After this, we went to the Jameos del agua, another of Cesar's projects, which is a grotto containing an underground auditorium used for musical concerts.

Today we visited the Cueva de los Verdes which are caves going through lava tubes about 2 kilometers were developed for tourists in the 1960's and is also used as a concert hall with seating for around 500 people.

Just up the road from here we visited the Mirador del Rio, another Cesar Manrique project created in 1974, with marvelous views down sheer cliffs to the sea below and across the strait of Rio to the island of La Graciosa.

During the later part of Cesar Manrique's life, he moved from Tahiche to Haria and this house is where he lived until his tragic death in a road accident in 1992, the house still contains his clothes and slippers beside his bed. It is another beautifully designed house where you are only allowed to take photos outside.

That night we went for a meal at La Cantina in Teguise which was very good.

Before the meal
After the meal

Today we went to The Fire Mountains (Timanfaya National Park). The only way to see these mountains is by bus and it gets very busy, good job we went early as there were queues of traffic waiting as we left. The area is where the last volcanic eruptions took place in the early 1700's and is devoid of any animal or plant life.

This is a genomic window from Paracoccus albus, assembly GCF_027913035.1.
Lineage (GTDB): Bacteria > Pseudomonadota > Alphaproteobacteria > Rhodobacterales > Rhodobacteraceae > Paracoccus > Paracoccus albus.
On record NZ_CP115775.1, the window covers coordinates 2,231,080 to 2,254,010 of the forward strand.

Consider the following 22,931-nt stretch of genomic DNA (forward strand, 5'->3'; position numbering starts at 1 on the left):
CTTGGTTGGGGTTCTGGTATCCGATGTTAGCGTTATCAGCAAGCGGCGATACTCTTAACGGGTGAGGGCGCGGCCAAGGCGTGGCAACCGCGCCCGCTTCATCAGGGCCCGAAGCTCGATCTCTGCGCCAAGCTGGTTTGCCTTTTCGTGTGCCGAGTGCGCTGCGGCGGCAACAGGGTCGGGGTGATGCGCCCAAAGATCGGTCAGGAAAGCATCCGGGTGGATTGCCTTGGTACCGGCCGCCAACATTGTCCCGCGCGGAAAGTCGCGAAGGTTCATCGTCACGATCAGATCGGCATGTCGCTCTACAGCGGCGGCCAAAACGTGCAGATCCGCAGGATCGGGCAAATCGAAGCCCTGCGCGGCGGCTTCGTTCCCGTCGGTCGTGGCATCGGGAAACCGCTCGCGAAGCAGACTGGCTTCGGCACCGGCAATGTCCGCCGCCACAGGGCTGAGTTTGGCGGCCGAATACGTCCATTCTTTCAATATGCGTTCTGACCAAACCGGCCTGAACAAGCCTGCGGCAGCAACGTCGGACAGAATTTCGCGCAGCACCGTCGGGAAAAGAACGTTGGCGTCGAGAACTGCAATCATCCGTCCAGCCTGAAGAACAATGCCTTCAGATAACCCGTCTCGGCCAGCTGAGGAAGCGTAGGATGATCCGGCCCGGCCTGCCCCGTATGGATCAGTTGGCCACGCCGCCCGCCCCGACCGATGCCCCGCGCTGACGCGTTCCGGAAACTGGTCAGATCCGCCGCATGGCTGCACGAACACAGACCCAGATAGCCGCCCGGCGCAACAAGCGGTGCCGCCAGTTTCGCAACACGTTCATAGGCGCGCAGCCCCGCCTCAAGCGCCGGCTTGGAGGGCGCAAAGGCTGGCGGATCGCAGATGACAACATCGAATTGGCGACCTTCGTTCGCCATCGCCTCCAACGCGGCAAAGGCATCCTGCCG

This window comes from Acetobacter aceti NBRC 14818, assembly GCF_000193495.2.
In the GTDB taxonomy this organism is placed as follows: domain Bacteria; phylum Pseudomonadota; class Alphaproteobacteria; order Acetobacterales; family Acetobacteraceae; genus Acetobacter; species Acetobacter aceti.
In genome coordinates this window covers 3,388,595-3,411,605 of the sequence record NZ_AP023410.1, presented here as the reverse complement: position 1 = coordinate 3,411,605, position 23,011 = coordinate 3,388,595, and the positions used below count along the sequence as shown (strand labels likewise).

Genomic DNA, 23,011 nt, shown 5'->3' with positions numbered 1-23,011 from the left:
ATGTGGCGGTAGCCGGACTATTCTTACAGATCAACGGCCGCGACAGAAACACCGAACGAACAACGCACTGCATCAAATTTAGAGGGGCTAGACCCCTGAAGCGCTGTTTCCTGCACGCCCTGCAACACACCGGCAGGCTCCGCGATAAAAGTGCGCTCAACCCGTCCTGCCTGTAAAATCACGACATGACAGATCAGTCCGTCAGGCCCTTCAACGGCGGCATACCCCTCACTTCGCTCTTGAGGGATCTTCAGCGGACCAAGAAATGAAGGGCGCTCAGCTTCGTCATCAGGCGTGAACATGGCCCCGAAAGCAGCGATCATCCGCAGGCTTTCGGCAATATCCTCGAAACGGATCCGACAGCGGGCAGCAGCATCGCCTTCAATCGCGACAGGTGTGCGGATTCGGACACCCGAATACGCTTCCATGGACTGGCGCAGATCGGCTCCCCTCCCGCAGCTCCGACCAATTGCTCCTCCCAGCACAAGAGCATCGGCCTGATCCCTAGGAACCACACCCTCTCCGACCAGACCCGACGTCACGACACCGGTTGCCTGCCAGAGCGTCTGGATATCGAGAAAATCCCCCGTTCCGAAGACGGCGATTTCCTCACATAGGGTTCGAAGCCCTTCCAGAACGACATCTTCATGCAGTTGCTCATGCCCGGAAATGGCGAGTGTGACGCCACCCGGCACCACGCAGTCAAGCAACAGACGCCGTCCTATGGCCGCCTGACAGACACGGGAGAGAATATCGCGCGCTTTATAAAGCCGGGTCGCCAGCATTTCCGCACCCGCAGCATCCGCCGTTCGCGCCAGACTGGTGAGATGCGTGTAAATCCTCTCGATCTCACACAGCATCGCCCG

Roasting potatoes using heat from the volcano

View from the coach

and another

last one from the coach

They put some grass into a hole

Moments later!

A walkway from the vistors centre into the lava field

We walked around Montana Colarada on a circular route of about 4 kilometers which takes you inside the crater of the now extinct volcano.

Drove to the coastal village of La Santa which was very quaint but a little run down.

Tonight we sampled fine dining on the island at Caserio de Mozuga Restaurant which was very elegant and pricey.

Posh restaurant

Today we went to LagOmar museum which was a beautiful house built into the rocky cliffs which was conceived by Cesar Manrique and designed by artist Jesus Soto. At one time the house was owned by Omar Sharif who unfortunately lost it in a card game, hence the name LagOmar, today it is a museum and restaurant and open to the public.

After this, we took the ferry across to La Graciosa island where we had a nice walk around for a couple of hours, not much else to do unless you were camping there for the night.

Had a walking day today so we drove to El Golfe and walked along the coastal path amongst the lava fields for a couple of hours. We then went inland and walked along a track through the vines.

More vines

Our last day in Lanzarote we went to Caleta de Famana which is a small village with a beautiful beach which was full of surfers,

then we drove to have a look around the main town on the island, Arracife, which was very busy not at all what we had been used to all week.

The flight home was delayed so we did not arrive back until 2am, but had a nice holiday anyway.